Because still cameras, video cameras and other recording equipment are commonplace at large events or gatherings, it can be difficult for law enforcement and others to differentiate between credentialed media, un-credentialed media or others who may carry similar equipment. While law enforcement in no way wishes to restrict First Amendment rights, members of the press must also follow police orders to protect their safety, the safety of police and others.
(Photo via Getty)
The political analysts on the cable networks are a lot more honest when they're off the air. A couple of Republican commentators -- Peggy Noonan and Mike Murphy -- went off script when talking about the Palin pick, after concluding an appearance on MSNBC.(2 Comments)
MPR's Steve Mullis has pulled together a Google map (don't click the map above,it's just an image, instead go here.) showing the listed hometowns of people who were arrested in St. Paul on Monday and Tuesday.
It's not a scientific presentation. Many of those arrested are giving phony names and addresses.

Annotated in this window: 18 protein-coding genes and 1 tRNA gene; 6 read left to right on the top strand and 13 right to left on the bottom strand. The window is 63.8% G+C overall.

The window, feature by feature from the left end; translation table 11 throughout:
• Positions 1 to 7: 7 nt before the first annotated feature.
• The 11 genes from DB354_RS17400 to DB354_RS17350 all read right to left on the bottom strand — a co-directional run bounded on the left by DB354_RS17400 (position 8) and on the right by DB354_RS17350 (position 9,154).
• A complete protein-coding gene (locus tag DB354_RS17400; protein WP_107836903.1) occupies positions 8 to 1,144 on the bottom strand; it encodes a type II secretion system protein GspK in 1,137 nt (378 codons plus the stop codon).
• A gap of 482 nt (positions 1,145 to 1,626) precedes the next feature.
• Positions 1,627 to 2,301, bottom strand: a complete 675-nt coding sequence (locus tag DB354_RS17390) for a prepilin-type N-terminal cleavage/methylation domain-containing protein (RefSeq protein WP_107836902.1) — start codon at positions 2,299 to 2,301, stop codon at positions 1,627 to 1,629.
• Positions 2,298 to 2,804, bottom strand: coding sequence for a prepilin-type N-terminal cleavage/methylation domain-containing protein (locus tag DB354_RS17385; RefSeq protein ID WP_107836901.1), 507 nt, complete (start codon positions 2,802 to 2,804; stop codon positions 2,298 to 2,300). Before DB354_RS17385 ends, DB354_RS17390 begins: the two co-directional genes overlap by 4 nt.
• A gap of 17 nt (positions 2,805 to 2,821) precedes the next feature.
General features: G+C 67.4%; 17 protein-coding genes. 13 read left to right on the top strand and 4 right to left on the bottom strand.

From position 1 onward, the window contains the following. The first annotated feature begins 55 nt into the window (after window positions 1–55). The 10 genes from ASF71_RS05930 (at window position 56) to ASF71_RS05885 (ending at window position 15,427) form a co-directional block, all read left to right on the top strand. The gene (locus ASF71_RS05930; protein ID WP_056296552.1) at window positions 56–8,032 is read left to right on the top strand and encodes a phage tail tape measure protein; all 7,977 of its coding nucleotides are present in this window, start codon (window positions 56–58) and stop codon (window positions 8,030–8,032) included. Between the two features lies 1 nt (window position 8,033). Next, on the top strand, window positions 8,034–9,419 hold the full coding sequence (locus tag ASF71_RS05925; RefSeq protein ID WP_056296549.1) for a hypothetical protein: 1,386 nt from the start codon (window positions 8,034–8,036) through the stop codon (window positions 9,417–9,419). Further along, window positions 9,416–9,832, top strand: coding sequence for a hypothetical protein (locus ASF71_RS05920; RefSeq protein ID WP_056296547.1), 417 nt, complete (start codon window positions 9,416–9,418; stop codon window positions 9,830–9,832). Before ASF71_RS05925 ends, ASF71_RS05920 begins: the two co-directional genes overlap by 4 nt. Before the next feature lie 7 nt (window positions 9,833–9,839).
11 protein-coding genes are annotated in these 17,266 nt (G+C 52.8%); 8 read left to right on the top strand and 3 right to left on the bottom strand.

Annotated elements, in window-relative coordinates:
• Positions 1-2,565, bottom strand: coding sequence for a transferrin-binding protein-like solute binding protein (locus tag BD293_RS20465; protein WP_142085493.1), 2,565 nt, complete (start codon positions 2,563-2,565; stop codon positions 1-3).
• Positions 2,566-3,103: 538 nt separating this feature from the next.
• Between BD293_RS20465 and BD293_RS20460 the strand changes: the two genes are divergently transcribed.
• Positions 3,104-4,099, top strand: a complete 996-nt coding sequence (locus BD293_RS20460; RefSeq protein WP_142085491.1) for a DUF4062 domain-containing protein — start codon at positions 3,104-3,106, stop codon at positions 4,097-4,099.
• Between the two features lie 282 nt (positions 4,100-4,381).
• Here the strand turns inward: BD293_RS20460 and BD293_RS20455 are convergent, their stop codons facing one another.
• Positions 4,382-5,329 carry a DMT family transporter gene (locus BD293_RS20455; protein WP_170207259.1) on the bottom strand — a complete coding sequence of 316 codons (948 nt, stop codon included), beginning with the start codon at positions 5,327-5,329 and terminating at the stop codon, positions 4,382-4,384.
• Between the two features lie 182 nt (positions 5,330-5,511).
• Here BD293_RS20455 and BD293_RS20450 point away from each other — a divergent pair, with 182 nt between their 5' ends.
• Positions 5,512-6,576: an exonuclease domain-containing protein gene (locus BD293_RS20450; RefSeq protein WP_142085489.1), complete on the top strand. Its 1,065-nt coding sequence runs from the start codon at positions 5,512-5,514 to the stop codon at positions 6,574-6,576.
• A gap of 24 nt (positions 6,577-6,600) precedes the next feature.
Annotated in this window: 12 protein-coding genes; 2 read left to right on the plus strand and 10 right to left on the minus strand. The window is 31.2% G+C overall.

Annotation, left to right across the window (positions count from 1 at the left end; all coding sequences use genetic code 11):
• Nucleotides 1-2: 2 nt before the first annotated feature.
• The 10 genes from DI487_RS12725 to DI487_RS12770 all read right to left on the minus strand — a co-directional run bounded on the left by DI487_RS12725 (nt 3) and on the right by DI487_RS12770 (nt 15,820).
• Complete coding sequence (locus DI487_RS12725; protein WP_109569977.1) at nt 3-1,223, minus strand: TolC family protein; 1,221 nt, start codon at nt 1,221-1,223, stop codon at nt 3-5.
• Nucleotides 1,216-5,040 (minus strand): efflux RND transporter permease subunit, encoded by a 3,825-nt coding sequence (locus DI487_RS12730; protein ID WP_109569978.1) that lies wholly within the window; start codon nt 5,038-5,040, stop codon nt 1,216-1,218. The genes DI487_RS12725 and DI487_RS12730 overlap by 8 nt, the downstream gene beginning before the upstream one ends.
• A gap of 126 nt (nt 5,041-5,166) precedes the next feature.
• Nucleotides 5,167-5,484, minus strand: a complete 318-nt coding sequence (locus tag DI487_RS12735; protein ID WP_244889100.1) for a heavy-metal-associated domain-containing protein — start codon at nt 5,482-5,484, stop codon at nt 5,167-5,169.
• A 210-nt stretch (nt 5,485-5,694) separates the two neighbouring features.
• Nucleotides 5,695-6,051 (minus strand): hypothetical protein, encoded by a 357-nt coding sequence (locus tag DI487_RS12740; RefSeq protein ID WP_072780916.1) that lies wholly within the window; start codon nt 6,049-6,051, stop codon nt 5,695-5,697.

We've taken their names off.(1 Comments)
Several Minnesota delegates to the Republican National Convention apparently decided today the streets of St. Paul aren't safe to walk on.
Some of the delegates, who are staying just down the street, took a private bus to the Xcel Energy Center today. According to a Twitter account by delegate Bethany Dorobiala, they didn't think it was safe to walk the streets of St. Paul.
A protest by Code Pink broke out near the entrance to the security perimeter near Landmark Center around midafternoon.
This all comes as a more typical political convention vibe arrived in downtown St. Paul today. Maybe it's because the star news anchors and their minions are back. More likely, it's because the "characters" have arrived and are walking the dangerous streets of St. Paul.
The two people I most wanted to talk to today, weren't talking. Their were chaplains for the St. Paul Police Department. They were going up to each officer asking how they were doing. They're under orders, like the rest of the police, not to talk. And they insist they're boring, anyway. But I'll bet there's a good story about the humanity surrounding the last couple of days there.(2 Comments)